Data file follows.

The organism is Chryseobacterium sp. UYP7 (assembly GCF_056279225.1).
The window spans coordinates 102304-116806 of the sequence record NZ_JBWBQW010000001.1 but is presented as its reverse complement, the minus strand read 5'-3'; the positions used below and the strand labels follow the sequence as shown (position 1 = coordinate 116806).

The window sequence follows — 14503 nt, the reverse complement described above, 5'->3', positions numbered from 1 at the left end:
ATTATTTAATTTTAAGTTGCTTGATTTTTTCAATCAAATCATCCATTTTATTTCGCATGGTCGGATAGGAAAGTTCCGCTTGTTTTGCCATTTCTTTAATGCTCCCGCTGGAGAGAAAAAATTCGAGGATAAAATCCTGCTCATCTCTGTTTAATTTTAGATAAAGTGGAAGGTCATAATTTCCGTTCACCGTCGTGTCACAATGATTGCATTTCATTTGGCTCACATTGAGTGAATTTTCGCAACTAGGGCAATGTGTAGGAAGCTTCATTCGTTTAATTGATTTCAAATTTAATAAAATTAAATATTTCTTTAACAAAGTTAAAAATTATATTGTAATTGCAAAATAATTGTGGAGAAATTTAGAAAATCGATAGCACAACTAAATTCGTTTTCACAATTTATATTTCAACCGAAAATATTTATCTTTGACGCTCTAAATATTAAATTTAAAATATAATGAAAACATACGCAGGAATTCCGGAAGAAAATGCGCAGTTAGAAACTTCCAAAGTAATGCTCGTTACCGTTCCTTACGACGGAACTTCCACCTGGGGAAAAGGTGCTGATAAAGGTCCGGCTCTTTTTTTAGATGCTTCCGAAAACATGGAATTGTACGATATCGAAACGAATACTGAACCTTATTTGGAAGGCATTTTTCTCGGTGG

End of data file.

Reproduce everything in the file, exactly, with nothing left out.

The organism is Chryseobacterium sp. UYP7 (assembly GCF_056279225.1).
The window spans coordinates 102304-116806 of the sequence record NZ_JBWBQW010000001.1 but is presented as its reverse complement, the minus strand read 5'-3'; the positions used below and the strand labels follow the sequence as shown (position 1 = coordinate 116806).

The window sequence follows — 14503 nt, the reverse complement described above, 5'->3', positions numbered from 1 at the left end:
ATTATTTAATTTTAAGTTGCTTGATTTTTTCAATCAAATCATCCATTTTATTTCGCATGGTCGGATAGGAAAGTTCCGCTTGTTTTGCCATTTCTTTAATGCTCCCGCTGGAGAGAAAAAATTCGAGGATAAAATCCTGCTCATCTCTGTTTAATTTTAGATAAAGTGGAAGGTCATAATTTCCGTTCACCGTCGTGTCACAATGATTGCATTTCATTTGGCTCACATTGAGTGAATTTTCGCAACTAGGGCAATGTGTAGGAAGCTTCATTCGTTTAATTGATTTCAAATTTAATAAAATTAAATATTTCTTTAACAAAGTTAAAAATTATATTGTAATTGCAAAATAATTGTGGAGAAATTTAGAAAATCGATAGCACAACTAAATTCGTTTTCACAATTTATATTTCAACCGAAAATATTTATCTTTGACGCTCTAAATATTAAATTTAAAATATAATGAAAACATACGCAGGAATTCCGGAAGAAAATGCGCAGTTAGAAACTTCCAAAGTAATGCTCGTTACCGTTCCTTACGACGGAACTTCCACCTGGGGAAAAGGTGCTGATAAAGGTCCGGCTCTTTTTTTAGATGCTTCCGAAAACATGGAATTGTACGATATCGAAACGAATACTGAACCTTATTTGGAAGGCATTTTTCTCGGTGG